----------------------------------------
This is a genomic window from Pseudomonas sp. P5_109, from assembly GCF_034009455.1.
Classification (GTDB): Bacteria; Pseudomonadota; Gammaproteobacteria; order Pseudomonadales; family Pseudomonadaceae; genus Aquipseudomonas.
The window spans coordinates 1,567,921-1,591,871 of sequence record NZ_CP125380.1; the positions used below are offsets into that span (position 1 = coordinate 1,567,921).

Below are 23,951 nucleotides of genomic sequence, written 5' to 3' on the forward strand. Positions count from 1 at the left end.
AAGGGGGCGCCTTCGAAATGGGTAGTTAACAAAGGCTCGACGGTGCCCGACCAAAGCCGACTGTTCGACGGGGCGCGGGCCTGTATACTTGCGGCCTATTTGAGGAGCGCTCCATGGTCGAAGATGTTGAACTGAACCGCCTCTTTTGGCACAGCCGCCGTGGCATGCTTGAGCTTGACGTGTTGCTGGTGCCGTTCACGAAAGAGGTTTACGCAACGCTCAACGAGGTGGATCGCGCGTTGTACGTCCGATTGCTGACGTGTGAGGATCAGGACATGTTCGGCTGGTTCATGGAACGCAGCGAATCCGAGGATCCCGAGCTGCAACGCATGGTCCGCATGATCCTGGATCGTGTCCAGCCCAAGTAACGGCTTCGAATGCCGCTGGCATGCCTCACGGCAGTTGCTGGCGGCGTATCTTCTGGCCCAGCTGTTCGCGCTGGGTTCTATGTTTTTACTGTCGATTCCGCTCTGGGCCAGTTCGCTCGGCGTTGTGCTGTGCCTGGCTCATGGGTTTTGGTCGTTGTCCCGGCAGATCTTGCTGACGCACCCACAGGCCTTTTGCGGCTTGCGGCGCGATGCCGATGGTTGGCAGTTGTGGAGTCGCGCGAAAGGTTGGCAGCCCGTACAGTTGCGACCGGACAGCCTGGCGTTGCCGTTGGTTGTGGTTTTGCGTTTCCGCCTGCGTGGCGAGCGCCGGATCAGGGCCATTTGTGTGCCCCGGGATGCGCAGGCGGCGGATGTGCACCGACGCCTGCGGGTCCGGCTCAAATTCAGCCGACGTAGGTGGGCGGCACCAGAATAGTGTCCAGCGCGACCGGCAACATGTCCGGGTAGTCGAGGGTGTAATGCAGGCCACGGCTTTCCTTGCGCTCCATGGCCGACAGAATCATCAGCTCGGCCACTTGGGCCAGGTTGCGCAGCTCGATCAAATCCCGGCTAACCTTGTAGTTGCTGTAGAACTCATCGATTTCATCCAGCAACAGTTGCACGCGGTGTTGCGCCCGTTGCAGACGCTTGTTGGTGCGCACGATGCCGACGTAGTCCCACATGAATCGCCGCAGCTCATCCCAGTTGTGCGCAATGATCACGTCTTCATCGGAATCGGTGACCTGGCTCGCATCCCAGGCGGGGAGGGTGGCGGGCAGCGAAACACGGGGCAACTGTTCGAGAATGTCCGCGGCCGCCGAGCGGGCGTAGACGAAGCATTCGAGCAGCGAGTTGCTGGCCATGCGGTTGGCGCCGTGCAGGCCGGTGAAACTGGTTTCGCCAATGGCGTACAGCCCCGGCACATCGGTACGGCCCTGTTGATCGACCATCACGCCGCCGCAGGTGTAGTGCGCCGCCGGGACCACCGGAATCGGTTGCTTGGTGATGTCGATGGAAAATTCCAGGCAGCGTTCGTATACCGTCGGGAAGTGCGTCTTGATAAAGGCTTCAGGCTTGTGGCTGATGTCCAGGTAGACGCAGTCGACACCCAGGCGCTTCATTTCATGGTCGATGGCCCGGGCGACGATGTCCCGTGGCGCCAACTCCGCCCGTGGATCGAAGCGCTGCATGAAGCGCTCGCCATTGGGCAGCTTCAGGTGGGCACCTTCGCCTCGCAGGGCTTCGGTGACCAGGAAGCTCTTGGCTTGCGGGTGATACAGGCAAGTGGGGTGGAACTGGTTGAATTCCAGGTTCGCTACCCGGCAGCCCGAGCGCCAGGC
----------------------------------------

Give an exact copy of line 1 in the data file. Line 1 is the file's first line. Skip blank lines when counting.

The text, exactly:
This is a genomic window from Pseudomonas sp. P5_109, from assembly GCF_034009455.1.